Thursday, June 4, 2009

TRY THIS! Experiments for brass players

Play a couple of lines of a simple lyrical legato study using the syllable 'u' ( sounds like 'who'). Notice how it feels in different registers and dynamics.

Then wait a couple of minutes and do the same piece using the syllable sound 'ur' ( sounds like 'fur' or 'her'). Notice how this feels in different dynamics and registers.

Then do this same format using the syllable 'O' (sounds like 'oh') then the syllable sounds 'A' ( sounds like 'hay') then an 'AH' sound. Experiment with these for a week or so and if you are interested let me know your results in a comment on the blog.

My interest in this subject stems from my own playing discoveries and what I am noticing in other people's playing. For years we can go on what we have learned and practiced or on 'instincts' and just play. It is only when we hit a snag or a 'brick wall' or feel that something is not doing what it normally does that we have to figure it out.

This is where using different tools can be very useful. The use of vowels or syllables in wind playing is very fascinating for they naturally incorporate the tongue and embouchure muscles in creating shapes that can enhance or distract from sound quality and register and our air support systems.

I don't want to say to much more until a week or so from now.

Good luck with your discovery endeavor!


Gabe Langfur said...

Great subject!

I am taking a little bit of time away from the horn while I do some other things that are important to me this week, so I can't do this experiment right now, but as Norman knows I have worked in this way in the past.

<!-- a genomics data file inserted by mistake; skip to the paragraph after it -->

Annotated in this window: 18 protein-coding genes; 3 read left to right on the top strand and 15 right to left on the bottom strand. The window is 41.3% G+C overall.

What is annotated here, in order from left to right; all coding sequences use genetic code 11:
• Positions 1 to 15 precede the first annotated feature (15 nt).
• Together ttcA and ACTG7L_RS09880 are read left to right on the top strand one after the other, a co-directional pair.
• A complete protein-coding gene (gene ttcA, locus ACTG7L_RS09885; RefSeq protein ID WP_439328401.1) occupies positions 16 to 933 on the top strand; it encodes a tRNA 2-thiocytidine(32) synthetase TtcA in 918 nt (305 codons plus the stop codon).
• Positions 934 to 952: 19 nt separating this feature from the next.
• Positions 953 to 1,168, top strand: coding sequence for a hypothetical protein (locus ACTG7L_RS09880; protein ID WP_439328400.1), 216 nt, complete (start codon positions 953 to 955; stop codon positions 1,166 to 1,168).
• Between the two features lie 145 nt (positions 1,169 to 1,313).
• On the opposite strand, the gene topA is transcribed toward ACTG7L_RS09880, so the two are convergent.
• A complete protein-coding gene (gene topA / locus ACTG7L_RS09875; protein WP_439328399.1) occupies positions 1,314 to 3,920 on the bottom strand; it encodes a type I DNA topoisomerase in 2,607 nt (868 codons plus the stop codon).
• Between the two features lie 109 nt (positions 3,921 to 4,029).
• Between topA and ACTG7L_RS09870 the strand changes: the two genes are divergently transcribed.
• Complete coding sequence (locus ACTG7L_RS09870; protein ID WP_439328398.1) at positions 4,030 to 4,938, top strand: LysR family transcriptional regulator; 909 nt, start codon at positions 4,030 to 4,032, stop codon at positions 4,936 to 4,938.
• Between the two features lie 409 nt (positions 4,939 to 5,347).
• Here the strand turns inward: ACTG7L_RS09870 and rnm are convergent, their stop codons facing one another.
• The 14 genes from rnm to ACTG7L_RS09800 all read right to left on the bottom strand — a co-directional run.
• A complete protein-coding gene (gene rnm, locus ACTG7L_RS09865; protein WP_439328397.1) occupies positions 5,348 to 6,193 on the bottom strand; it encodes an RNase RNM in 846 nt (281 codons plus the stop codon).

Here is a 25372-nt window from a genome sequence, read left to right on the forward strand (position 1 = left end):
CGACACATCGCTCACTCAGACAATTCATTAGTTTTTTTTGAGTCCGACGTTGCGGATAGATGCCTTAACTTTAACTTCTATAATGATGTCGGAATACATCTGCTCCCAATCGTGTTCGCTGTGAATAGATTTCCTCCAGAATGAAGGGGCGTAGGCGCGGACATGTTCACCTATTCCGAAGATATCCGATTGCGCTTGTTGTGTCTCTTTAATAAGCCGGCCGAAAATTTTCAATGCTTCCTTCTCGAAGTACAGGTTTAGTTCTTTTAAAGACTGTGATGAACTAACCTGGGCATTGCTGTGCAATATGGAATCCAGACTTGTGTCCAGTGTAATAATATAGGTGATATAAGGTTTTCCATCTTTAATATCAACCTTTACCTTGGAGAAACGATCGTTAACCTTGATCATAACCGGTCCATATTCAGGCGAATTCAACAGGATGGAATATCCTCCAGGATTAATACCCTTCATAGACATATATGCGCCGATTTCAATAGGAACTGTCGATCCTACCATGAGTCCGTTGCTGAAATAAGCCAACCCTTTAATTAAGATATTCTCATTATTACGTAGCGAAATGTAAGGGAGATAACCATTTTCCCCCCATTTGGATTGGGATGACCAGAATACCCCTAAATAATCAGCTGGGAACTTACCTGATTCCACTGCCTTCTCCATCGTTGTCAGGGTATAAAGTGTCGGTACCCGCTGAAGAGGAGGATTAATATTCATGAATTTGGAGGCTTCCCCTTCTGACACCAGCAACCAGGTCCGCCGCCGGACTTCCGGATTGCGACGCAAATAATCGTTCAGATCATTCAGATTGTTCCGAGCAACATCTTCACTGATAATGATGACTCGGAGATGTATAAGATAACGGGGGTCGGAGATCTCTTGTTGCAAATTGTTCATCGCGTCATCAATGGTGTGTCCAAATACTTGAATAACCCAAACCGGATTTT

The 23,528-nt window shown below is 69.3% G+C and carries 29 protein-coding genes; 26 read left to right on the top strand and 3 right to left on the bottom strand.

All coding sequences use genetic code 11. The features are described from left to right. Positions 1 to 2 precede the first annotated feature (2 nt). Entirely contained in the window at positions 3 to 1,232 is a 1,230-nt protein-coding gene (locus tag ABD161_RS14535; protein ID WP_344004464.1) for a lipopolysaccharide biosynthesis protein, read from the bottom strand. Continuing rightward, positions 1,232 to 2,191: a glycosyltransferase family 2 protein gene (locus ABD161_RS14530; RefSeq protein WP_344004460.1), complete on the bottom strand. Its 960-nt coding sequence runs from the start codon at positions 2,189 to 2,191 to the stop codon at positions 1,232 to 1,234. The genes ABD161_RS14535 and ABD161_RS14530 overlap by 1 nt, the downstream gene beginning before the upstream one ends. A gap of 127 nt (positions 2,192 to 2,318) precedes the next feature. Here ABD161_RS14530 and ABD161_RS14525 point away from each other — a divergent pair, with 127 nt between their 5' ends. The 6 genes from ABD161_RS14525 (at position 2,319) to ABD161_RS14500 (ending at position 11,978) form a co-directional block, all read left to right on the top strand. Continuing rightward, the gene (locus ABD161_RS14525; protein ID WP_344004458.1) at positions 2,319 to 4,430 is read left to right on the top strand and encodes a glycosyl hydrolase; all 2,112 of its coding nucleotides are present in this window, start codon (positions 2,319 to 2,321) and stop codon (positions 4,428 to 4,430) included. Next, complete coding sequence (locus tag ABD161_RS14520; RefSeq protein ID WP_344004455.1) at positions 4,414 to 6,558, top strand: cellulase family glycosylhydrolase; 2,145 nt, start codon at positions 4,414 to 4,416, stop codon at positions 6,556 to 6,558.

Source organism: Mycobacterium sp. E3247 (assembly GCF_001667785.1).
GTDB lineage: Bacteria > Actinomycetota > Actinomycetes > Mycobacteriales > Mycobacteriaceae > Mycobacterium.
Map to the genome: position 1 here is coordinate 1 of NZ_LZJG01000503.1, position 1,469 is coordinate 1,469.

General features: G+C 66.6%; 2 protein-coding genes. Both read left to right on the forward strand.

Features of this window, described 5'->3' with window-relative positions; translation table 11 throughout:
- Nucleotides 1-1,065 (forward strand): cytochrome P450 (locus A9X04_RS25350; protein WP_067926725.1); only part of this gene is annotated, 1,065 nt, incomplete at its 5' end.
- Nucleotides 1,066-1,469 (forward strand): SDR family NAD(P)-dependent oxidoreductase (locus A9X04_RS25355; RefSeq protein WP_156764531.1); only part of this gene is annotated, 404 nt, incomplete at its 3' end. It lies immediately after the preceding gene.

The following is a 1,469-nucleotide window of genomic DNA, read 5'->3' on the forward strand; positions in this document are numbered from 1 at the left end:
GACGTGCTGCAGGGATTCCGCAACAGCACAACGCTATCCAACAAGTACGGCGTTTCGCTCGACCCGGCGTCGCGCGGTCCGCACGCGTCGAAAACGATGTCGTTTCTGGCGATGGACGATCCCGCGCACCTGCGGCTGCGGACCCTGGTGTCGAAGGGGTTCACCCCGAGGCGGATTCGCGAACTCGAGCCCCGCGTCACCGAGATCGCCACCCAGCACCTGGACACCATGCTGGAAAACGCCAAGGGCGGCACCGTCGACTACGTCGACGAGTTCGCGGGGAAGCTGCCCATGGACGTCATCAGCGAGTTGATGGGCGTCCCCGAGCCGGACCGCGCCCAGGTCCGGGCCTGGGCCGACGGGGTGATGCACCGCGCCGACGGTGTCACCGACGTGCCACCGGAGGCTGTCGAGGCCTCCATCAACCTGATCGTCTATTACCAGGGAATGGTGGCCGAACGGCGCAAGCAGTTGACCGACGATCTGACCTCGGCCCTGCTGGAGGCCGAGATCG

As a bass trombone player, for a long time I tried to keep everything generally very open, tending to use "Oh" vowels, although I think I unconsciously switched to "eeeh" for the high register.

At some point I found myself against a brick wall, not sure how to move forward. Seeking out some other input led me to spend some time with Charlie Vernon and re-examine his methods. I noticed that many of his descriptions included the word "dooh" - using the "u" syllable Norman started his post with. With some experimentation I found that - for me - "u" is a more stable baseline vowel formation to use as a starting point, and one that I can carry around to all registers of the instrument much more effectively than "oh".

Switching my thinking in this way helped me to further stabilize my basic physical foundation, and now I find I have more freedom to vary the vowel formation for different tone colors, while maintaining my basic foundation of tone production.

I haven't tried "ur"! Hmmm...

[Norman, if you want to postpone this post until some other people have done their own experiments and made some comments, I completely understand.]

Norman Bolter said...

Yes I agree with you Gabe it is a very interesting subject. Thank you for your contributions! I will wait a few more days and write some other thoughts on this subject. But, I will say what is fascinating to me is when making one adjustment, it can have a large systemic affect on many aspects of the playing. I find that syllables can have such an impact.

More later!